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How Does Lyme Disease Affect Eyesight
Knowing how Lyme disease affects eyesight begins with understanding the various Lyme disease stages. There are three stages associated with the disease: early localized, early disseminated, and late disseminated. While many people with Lyme disease experience vision symptoms in the later stages, these can happen at any point during the infection. The way the problems present will differ greatly from patient to patient, and not everyone will experience eye issues with Lyme disease.
Can You Live A Normal Life With Lyme Disease
What do patients say?
Fontaine, a Lyme warrior, says the following: Yes, for the most part. But Lyme is a chronic, degenerative condition a multisystem inflammatory attack that must be intermittently battled on myriad fronts. There will be times of normality and times of distress. Peaks and valleys. Its critically important, then, that you guard your well-being and take good care of your body. Prioritize this and dont feel self-indulgent.
Another Lyme patient said: Think of food as medicine. Become better-informed in this regard, and always be mindful of what you eat. Poor diet, stress and a sedentary lifestyle can wreak havoc. And being attentive to mental health is every bit as important. Be kind to yourself and try to cultivate patience. Attitude and emotions color everything.
Andrea, who has been battling Lyme for over a decade, says: Chronic illness can be highly inconsistent symptoms-wise. Symptoms also vary from patient to patient and therefore can be additionally stressful. Recognizing this will help you move through difficult episodes and forward on your path to healing. I have started writing a blog to track and share my experience. That way I can inform, comfort, and help other Lymies in the online community. I also know of many that keep a private journal, which may be therapeutic in your case. I think, above all, its important not to isolate yourself.
Originally posted 2018-05-04 13:43:34.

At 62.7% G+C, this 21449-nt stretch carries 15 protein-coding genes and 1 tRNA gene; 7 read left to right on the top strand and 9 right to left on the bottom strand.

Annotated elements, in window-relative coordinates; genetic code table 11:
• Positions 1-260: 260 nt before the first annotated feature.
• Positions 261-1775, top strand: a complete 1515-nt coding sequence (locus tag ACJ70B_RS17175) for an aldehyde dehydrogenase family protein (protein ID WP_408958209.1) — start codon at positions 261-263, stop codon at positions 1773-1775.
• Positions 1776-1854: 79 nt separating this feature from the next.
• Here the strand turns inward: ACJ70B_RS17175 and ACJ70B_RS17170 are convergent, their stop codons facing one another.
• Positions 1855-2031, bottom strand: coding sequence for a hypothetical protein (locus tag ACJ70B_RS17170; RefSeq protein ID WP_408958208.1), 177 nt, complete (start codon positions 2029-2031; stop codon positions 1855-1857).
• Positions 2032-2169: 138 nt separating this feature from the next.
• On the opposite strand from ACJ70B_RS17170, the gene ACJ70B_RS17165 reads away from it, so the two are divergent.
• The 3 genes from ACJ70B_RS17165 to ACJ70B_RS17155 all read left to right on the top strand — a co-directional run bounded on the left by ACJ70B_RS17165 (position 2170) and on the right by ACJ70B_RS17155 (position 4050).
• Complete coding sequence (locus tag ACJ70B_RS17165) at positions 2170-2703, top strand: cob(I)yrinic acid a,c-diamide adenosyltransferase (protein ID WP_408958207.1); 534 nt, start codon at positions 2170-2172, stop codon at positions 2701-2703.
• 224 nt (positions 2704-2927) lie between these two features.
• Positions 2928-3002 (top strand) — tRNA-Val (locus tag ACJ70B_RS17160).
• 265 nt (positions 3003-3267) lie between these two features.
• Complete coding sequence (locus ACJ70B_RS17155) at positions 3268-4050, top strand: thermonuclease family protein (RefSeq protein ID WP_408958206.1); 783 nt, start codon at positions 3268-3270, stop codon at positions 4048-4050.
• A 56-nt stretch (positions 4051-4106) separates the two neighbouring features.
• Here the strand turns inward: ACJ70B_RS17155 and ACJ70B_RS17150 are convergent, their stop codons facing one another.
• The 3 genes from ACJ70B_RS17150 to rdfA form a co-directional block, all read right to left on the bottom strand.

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Insights On Neurological Lyme Disease
She rounds out her discussion of these issues by interviewing five professionals who know a lot about neurological Lyme disease. One is psychiatrist Robert Bransfield, MD, a top expert on how Lyme affects the brain . Another is Sandra Berenbaum, LCSW, with whom I co-authored the book When Your Child Has Lyme Disease: A Parents Survival Guide. Others are Leo Shea, Ph.D., who has extensive experience with neuropsychological testing of children and adults with Lyme disease health advocate/blogger Scott Forsgren, founder of BetterHealthGuy.com, who writes extensively on Lyme-related issues and Connie Strasheim, author of many books about Lyme disease. They all offer useful insights on the topic of Lyme disease brain.
Throughout the book, Ducharme offers practical information with a strong helping of optimism. As she writes early on:
I find that the majority of people with Lyme brain can find resolution or, at the very least, significant improvement of their symptoms.Im not saying its quick or easy, but I have seen remarkable improvements in people who started out very, very ill with horrible Lyme brain and are now back at work, running their families and living their lives as productive, happy people.
If you or a loved one has a problem with neurological Lyme disease symptoms, I think youll find this book both helpful and hopeful.
Signs And Symptoms Of Lyme Disease
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Lyme disease is an underreported, under-researched, and often debilitating disease transmitted by spirochete bacteria. The spiral-shaped bacteria, Borrelia burgdorferi, are transmitted by blacklegged deer ticks. Lymes wide range of symptoms mimic those of many other ailments, making it difficult to diagnose .
The blacklegged ticks can also transmit other disease-causing bacteria, viruses, and parasites. These are known as coinfections . These ticks that transmit Lyme are increasing their geographical spread. As of 2016, they were found in about half the counties in 43 of 50 states in the United States .
Lyme is the fifth most reported of notifiable diseases in the United States, with an estimated 329,000 new cases found annually . Some studies estimate that there are as many as 1 million cases of Lyme in the United States every year .
Most people with Lyme who are treated right away with three weeks of antibiotics have a good prognosis.
But if youre not treated for weeks, months, or even years after infection, Lyme becomes more difficult to treat. Within days of the bite, the bacteria can move to your central nervous system, muscles and joints, eyes, and heart .
Here is a list of 13 common signs and symptoms of Lyme disease.